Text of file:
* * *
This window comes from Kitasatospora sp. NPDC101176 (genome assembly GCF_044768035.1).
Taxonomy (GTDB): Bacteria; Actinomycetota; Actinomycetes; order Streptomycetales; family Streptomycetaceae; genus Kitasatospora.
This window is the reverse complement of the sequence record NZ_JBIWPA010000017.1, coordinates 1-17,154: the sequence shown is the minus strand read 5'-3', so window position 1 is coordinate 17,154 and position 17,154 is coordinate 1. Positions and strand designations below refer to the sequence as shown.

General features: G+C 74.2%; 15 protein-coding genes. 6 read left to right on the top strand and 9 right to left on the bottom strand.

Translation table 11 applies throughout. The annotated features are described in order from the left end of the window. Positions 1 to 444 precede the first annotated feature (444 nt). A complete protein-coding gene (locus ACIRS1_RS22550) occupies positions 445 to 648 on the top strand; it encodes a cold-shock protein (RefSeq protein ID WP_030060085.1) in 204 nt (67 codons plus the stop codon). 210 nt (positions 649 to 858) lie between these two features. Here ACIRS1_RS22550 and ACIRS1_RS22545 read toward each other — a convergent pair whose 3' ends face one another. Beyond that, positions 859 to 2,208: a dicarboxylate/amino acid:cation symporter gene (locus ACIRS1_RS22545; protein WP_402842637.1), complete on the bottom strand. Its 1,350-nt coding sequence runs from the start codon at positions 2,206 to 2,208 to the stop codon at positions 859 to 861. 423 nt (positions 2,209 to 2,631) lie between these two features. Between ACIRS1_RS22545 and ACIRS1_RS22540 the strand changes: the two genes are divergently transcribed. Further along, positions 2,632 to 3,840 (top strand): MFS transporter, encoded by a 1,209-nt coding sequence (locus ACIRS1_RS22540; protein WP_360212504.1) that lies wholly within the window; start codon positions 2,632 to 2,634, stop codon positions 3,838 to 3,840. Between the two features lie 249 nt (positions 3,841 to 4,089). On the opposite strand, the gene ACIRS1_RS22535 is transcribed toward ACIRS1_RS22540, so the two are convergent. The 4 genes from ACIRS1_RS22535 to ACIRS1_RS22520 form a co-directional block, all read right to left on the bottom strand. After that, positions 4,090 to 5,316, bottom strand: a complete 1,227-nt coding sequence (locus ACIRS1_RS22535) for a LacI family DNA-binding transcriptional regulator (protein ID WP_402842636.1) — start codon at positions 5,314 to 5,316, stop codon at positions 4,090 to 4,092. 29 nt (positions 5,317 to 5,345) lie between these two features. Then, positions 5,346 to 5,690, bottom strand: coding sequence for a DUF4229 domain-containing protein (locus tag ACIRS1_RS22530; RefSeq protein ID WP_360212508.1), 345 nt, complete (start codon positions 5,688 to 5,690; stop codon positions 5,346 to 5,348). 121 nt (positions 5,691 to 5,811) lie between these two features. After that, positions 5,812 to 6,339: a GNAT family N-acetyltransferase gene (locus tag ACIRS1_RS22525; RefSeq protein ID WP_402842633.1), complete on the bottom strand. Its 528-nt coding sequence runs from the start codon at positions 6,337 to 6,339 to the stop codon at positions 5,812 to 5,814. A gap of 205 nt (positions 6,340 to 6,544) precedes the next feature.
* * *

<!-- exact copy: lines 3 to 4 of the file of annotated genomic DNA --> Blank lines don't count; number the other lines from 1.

This window is the reverse complement of the sequence record NZ_JBIWPA010000017.1, coordinates 1-17,154: the sequence shown is the minus strand read 5'-3', so window position 1 is coordinate 17,154 and position 17,154 is coordinate 1. Positions and strand designations below refer to the sequence as shown.

General features: G+C 74.2%; 15 protein-coding genes. 6 read left to right on the top strand and 9 right to left on the bottom strand.